Mill, on moral nature
The only admissible moral theory of Creation is that the Principle of Good cannot at once and altogether subdue the powers of evil, either physical or moral; could not place mankind in a world free from the necessity of an incessant struggle with the maleficent powers, or make  them always victorious in that struggle, but could and did make them capable of carrying on the fight with vigour and with progressively increasing success. Of all the religious explanations of the order of nature, this alone is neither contradictory to itself nor to the facts for which it attempts to account. According to it, man's duty would consist, not in simply taking care of his own interests by obeying irresistible power, but in standing forward a not ineffectual auxiliary to a Being of perfect beneficence; a faith which seems much better adapted for nerving him to exertion than a vague and inconsistent reliance on an Author of Good who is supposed to be also the author of evil. And I venture to assert that such has really been, though often unconsciously, the faith of all who have drawn strength and support of any worthy kind from trust in a superintending Providence. There is no subject on which men's practical belief is more incorrectly indicated by the words they use to express it than religion. Many have derived a base confidence from imagining themselves to be favourites of an omnipotent but capricious and despotic Deity. But those who have been strengthened in goodness by relying on the sympathising support of a powerful and good Governor of the world have, I am satisfied, never really believed that Governor to be, in the strict sense of the term, omnipotent. They have always saved his goodness at the expense of his power. They have believed, perhaps, that he could, if he willed, remove all the thorns from their individual path, but not without causing greater harm to some one else, or frustrating some purpose of greater importance to the general well being. They have believed that he could do any one thing, but not any combination of things; that his government, like human government, was a system of adjustments and compromises; that the world is inevitably imperfect, contrary to his intention. And since the exertion of all his power to make it as little imperfect as possible leaves it no better than it is, they cannot but regard that power, though vastly beyond human estimate, yet as in itself not merely finite, but extremely limited. They are bound, for example, to suppose that the best he could do for his human creatures was to make an immense majority of all who have yet existed be born (without any fault of their own) Patagonians, or Esquimaux, or something nearly as brutal and degraded, but to give them capacities which, by being cultivated for very many centuries in toil and suffering, and after many of the best specimens of the race have sacrificed their lives for the purpose, have at last enabled some chosen portions of the species to grow into something better, capable of being improved in centuries more into  something really good, of which hitherto there are only to be found individual instances. It may be possible to believe with Plato that perfect goodness, limited and thwarted in every direction by the intractableness of the material, has done this because it could do no better. But that the same perfectly wise and good Being had absolute power over the material, and made it, by voluntary choice, what it is; to admit this might have been supposed impossible to any one who has the simplest notions of moral good and evil. Nor can any such person, whatever kind of religious phrases he may use, fail to believe that if Nature and man are both the works of a Being of perfect goodness, that Being intended Nature as a scheme to be amended, not imitated, by man.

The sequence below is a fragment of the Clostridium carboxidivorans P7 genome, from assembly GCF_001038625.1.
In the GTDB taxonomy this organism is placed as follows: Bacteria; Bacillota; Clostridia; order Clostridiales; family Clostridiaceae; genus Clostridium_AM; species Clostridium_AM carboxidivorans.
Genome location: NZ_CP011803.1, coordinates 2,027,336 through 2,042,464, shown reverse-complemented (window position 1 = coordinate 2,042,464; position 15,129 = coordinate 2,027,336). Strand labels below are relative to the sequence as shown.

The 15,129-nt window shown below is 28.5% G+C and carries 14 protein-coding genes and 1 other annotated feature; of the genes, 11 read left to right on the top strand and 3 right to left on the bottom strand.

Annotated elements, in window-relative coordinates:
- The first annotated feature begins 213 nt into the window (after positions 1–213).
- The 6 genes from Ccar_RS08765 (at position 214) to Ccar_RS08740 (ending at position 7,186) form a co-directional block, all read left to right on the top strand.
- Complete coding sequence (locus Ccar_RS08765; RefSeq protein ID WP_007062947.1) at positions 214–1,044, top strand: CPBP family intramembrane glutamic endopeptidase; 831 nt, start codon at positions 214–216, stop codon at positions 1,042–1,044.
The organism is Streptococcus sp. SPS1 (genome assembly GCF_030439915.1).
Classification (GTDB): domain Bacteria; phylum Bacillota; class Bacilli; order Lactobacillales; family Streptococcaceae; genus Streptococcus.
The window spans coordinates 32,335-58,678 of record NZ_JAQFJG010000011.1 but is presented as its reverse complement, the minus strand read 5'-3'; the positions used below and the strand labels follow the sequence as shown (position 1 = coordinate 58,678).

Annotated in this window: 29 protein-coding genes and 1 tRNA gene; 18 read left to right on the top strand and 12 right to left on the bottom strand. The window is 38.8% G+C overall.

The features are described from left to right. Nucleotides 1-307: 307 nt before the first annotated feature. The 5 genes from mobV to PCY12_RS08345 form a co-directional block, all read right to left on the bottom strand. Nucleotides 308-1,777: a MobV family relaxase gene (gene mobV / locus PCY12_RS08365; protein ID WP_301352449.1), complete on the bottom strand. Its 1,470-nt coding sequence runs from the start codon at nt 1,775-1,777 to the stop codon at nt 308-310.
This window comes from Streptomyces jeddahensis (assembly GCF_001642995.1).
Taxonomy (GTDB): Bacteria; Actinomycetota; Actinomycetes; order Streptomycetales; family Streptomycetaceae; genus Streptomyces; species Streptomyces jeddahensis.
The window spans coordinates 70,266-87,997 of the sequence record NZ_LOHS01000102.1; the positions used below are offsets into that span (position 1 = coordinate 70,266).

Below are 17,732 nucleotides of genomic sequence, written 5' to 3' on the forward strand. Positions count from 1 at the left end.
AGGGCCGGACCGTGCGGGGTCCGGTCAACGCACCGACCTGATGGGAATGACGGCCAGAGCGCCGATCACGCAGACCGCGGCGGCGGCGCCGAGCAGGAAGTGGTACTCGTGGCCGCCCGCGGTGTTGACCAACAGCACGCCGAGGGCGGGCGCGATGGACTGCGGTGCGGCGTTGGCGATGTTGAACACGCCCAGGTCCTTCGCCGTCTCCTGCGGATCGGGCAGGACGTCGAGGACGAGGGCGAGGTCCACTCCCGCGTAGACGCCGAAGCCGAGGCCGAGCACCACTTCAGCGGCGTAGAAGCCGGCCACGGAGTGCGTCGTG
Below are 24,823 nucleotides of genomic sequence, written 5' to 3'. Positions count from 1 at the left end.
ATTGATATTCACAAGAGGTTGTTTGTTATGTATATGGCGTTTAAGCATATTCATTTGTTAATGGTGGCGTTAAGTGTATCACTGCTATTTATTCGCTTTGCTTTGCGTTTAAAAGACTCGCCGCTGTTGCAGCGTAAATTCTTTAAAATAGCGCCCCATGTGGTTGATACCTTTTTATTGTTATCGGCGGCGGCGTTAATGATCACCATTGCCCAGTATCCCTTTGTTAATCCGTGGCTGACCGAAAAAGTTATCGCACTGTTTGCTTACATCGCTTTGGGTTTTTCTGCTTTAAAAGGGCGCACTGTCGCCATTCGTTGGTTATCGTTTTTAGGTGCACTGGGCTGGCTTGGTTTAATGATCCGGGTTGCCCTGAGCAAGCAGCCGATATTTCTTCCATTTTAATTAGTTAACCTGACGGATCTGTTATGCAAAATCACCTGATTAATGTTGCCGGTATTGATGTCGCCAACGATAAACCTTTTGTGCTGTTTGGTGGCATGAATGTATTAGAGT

John Stuart Mill, "On Nature", pp22-24, Nature, The Utility of Religion and Theism, edition of 1904, by Watts & Co., for the Rationalist Press. Emphasis mine, of course.